With 700 dog bite cases reported last year, the Ludhiana civil hospital is proving inadequate to deal with the situation. Time and again, shortage of anti- rabies vaccine at the hospital has forced the patients to go to private hospitals where they have to shell out exorbitant amounts.
The situation at the civil hospital where vaccines could be procured for free by poor patients went for a toss when anti-rabies medicines were reported to be out of stock due to which patients suffered.
Some patients who could not pay amount up to Rs 1500 for injections and other medicines had to wait for many days before medicines could again be back in the stock.
Mukhtiyar Singh who works in a factory at Gill road was one of the victims who was bitten by stray dogs near his home at Kalsi Gali on Gill road on February 16. He went to the civil hospital for treatment but was told to come back on February 19.
Even on February 19, he was told that the medicines were still unavailable and was asked to visit again on February 22, the day when he was administered the first injection out of the total five.
Thousands of strays on streets
In the wake of at least 25,000 stray dogs on the loose on city streets, there is an influx of patients even with the private doctors these days. Municipal corporation has been making plans for the sterilisation of these stray dogs, but due to the pressure from animal rights non-governmental organisations, cases of mauling of children by these dogs are common.
Dr Mohinder Singh who has a private clinic at BRS Nagar says that he receives at least 2-3 patients per day on an average. “The number of dog bite cases coming to me has not decreased. It is a constant for the past three to four years,”he said.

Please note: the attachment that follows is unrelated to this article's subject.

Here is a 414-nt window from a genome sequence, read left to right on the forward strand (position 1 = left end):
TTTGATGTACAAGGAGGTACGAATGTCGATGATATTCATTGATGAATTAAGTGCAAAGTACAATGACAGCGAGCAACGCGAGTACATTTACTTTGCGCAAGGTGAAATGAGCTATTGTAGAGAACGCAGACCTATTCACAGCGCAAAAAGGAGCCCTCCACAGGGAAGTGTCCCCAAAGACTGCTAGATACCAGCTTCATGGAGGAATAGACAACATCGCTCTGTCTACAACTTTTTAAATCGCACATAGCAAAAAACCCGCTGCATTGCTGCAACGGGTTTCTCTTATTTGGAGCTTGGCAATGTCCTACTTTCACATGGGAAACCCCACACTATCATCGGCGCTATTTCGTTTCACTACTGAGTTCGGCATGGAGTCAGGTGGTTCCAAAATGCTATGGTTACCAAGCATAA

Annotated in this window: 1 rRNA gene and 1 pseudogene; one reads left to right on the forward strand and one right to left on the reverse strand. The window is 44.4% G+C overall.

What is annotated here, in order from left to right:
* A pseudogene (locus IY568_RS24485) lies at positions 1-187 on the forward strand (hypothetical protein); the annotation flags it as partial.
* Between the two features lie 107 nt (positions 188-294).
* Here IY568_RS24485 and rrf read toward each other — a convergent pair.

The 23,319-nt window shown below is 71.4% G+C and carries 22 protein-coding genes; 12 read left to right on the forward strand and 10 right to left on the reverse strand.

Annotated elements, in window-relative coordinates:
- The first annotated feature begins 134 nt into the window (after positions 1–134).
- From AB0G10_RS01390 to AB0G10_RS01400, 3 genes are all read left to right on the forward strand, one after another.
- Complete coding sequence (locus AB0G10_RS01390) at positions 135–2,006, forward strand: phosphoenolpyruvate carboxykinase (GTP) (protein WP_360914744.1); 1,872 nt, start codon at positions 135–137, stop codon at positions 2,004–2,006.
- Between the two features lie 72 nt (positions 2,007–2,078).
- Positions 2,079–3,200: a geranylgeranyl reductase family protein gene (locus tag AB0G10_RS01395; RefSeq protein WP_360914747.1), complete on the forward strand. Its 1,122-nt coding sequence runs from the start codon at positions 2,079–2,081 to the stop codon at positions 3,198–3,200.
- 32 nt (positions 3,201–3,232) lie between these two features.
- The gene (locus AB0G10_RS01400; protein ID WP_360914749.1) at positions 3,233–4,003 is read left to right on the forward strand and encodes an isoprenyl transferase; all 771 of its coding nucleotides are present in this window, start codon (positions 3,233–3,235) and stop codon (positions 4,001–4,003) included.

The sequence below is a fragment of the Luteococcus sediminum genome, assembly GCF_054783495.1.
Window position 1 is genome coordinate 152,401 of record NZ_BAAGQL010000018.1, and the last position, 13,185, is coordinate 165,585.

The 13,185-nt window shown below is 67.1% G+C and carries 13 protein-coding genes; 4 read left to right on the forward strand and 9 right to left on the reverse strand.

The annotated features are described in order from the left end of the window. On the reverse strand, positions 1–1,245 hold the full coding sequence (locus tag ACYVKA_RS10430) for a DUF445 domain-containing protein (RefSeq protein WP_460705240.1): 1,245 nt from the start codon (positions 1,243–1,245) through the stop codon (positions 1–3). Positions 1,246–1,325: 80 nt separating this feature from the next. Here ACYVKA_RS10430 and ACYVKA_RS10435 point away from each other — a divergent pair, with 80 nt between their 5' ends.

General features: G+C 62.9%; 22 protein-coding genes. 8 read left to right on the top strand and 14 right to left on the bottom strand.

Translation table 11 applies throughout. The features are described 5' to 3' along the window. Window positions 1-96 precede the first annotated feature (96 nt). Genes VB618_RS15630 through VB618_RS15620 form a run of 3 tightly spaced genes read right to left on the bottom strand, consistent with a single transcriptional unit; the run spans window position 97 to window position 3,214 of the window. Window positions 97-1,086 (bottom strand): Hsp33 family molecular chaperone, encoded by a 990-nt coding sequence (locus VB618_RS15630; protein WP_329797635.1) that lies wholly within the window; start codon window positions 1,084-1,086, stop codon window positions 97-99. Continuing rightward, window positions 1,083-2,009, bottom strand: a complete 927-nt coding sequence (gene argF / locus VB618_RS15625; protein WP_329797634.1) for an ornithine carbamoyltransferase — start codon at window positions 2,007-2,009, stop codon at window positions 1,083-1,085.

Five injections for rabies and one of tetanus are administered to a dog bite patient. Most of the times the civil hospital has scarcity of these medicines that include ‘rabipur’ injections. Although dispensary at the civil hospital faces medicine crunch most of the time, but in case of a dog bite, absence of medicine could be disastrous, especially for a poor patient.
NGOs also come to the rescue sometimes in getting medicines for the poor patient. Samaj sewa society is one such NGO that got medicine for the dog bite patient during recent crisis at the civil hospital. “We try to put pressure on the authorities to get medicines as early as possible and also buy them on our own for patients,”said Ramesh Srivastava, chief of the NGO.
Dr Gurmeet Singh of medicine department at civil hospital said that as the medicine for dog bite are very costly these are present in lesser quantity at the hospital as a result they go out of stock every now and then. “There are some cases in which Rabipur vaccine is required, but in most cases dog bite victims panic and demand vaccine even where it is not required,”he said.
In case of a dog bite
Five injections of Rabipur on 0, 3,7,14 and 28th day are administered costing nearly `300 per shot at a private clinic while these are free at a civil hospital.